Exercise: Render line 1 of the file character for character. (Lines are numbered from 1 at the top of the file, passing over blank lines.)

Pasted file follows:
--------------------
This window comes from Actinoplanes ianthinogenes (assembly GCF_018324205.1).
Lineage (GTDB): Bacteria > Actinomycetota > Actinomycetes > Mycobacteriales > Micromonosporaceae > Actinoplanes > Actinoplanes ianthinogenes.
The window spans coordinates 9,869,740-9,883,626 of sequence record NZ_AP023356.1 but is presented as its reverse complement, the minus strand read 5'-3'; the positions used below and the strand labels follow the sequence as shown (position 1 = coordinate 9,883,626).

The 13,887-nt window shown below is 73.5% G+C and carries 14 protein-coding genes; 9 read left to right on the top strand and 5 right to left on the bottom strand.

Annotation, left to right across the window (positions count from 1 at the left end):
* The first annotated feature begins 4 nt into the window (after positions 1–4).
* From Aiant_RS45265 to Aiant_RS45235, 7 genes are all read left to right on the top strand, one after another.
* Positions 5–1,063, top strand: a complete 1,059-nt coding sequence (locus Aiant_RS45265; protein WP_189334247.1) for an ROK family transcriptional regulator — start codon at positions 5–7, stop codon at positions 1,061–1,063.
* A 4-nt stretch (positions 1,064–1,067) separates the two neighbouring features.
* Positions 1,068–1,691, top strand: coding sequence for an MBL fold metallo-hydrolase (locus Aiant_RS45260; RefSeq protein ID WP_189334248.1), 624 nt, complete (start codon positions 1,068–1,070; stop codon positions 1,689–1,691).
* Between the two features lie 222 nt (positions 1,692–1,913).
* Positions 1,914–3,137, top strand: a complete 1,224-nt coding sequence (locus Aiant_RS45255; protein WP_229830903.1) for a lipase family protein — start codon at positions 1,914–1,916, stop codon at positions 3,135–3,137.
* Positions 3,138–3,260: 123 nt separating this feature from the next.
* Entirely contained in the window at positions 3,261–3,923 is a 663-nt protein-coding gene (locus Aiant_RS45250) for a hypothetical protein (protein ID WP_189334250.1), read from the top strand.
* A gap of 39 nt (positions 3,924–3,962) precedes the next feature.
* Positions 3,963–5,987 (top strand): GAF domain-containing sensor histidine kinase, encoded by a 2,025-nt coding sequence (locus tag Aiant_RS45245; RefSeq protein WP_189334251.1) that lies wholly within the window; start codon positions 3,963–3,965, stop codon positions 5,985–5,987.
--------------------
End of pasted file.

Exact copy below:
This window comes from Actinoplanes ianthinogenes (assembly GCF_018324205.1).